Playing Guitar Standing vs. Sitting

In terms of viewing guitar as a secondary form of workout/exercise, there is a great difference between playing guitar standing versus sitting. One is sedentary, the other is not. One does not support your weight, the other does. One constricts movement, the other does not. Each of these factors affects the effect of the guitar’s effectiveness being a workout.

As you likely guessed, playing guitar sitting is the one with the least effective workout results. When sitting, the only movements being performed are entirely upper body, with the occasional foot tapping.

Playing guitar standing is much more effective as a means of the guitar being a workout. While

How Many Calories Do You Burn Playing Guitar?

When playing guitar for one hour, 160-200 calories will be burned. Factors that increase or decrease this calorie count include the level of intensity when playing, the complexity of the practice or songs, body weight, style of play, and sitting or standing.

We will only be looking into calories burned when playing alone, not live/gigging.

To go back to the standing vs. sitting discussion, the difference in calories burned varies alarmingly. The chart below highlights the calories burned from sitting vs. standing. It should be noted that this study was on males and they did not have a guitar on them. With the guitar, you can expect even more calories to be burned while standing.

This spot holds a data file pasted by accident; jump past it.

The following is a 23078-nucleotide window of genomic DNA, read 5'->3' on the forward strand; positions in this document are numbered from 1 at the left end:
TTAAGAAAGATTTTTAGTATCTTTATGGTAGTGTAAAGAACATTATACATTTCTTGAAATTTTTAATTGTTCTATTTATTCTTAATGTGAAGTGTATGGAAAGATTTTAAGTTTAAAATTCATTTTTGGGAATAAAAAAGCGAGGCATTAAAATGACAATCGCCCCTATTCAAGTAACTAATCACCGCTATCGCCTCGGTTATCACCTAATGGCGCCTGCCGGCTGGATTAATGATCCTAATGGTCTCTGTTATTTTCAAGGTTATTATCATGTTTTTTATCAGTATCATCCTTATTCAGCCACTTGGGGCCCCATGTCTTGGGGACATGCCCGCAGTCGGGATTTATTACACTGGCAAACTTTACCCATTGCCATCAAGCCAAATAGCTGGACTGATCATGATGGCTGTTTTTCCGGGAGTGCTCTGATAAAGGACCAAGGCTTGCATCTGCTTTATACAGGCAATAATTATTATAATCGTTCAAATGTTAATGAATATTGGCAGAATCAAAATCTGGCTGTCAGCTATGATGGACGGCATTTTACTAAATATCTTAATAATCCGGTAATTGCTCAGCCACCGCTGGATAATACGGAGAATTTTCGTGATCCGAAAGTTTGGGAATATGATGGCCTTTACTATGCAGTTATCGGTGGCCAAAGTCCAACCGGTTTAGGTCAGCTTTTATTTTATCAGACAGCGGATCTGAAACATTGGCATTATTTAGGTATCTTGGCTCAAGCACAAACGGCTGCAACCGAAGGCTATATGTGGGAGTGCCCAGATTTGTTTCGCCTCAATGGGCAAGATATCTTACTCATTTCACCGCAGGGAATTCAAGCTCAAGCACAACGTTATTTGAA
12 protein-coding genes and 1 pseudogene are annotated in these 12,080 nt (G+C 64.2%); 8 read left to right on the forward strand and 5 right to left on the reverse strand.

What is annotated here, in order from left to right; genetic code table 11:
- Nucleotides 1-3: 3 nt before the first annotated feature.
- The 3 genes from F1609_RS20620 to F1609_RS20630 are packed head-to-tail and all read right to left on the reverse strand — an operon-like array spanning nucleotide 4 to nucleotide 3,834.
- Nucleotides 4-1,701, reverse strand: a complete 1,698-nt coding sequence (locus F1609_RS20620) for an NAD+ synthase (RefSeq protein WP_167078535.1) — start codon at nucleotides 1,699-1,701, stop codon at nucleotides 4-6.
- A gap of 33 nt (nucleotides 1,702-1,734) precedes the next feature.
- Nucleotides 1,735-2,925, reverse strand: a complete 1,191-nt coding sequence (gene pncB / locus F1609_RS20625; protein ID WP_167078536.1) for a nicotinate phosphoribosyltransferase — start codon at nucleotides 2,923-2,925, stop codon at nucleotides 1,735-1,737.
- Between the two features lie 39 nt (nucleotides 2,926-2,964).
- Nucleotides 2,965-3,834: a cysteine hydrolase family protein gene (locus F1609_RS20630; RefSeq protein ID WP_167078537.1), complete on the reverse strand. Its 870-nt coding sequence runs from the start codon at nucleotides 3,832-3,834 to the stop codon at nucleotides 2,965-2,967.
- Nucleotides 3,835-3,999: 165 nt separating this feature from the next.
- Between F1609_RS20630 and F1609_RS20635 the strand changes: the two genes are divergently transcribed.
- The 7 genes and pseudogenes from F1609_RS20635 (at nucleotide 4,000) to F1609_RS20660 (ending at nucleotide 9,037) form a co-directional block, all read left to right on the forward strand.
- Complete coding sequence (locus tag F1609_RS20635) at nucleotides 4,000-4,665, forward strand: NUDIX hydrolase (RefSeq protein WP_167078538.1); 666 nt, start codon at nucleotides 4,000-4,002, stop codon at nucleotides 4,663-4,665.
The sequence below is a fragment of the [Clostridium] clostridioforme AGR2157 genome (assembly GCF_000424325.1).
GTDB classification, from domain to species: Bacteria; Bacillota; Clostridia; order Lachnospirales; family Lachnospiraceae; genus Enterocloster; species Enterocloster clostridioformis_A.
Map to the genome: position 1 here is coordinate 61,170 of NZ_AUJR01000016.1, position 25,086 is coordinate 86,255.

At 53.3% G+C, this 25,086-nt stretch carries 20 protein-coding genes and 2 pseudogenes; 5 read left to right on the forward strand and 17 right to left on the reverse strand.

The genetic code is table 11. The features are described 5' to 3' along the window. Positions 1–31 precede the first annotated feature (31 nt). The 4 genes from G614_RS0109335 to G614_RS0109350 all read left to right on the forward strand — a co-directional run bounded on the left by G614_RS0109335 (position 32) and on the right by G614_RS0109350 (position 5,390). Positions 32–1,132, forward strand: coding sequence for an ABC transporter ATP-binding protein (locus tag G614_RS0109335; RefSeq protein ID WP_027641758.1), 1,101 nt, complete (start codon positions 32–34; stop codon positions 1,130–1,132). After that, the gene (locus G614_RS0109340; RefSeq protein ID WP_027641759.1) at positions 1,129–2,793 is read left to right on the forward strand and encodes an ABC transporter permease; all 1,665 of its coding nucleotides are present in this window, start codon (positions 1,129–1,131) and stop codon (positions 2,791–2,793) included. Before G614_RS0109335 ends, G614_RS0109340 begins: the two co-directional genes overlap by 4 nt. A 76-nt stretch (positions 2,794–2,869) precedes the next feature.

Weight (pounds)Calories Burned – 8hrs of sittingCalories Burned – 4hrs sitting, 4hrs standingDifference over 8 hours (calories burned)Difference in Calories Burned per Hour
Research was performed by Healthline

Aside from the sitting vs. standing factor. The intensity and style of play are major factors. Let’s look at two examples.

The first example is this Blackbird performance by Paul McCartney. Here Paul is singing and playing guitar sitting down. The intensity of this song is mellow and calming. The chords and finger picking are relatively simple and do not require much visible effort to play.

The second example is the king of intensity, Stevie Ray Vaughan’s performance of Voodoo Child. This song, and particularly Stevie’s version of it, is high intensity and high pace. There are fast chord changes and blurring solos, used with a mix of pedals.

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The caloric burn from these two examples is massive which is why the style of the song and intensity play a major factor in figuring out how many calories are burned when playing guitar. Paul and Stevie look to be roughly the same weight, but Blackbird requires much less physical output than Voodoo Child. Less physical output means fewer calories burned.

Does Playing Guitar Make Your Hands Veiny?

Playing guitar can make your hands veiny. Veins are caused by swelling in the muscles, and since the guitar uses many muscles in the hands while playing, veins can become visible. Particularly this happens for guitarists with a lower body fat percentage and who are accustomed to fitness.

Let’s quickly discuss the science behind how veins become visible to better understand how it relates to playing guitar: “Swelling in the muscles pushes the veins out to the surface,” says Spencer Nadolsky, D.O., author of The Fat Loss Prescription. “Your muscles swell when working out and push the veins closer to the surface of your skin, which makes them more pronounced.” This is from Men’s Health.

Furthermore, the leaner you are, the more pronounced your veins will be. This is because there is less subcutaneous fat constricting the protrusion of the veins.

Enough science talk.

Simply put, yes playing guitar can cause veins to protrude because of the muscles you are activating when constructing chords, finger picking, soloing, etc.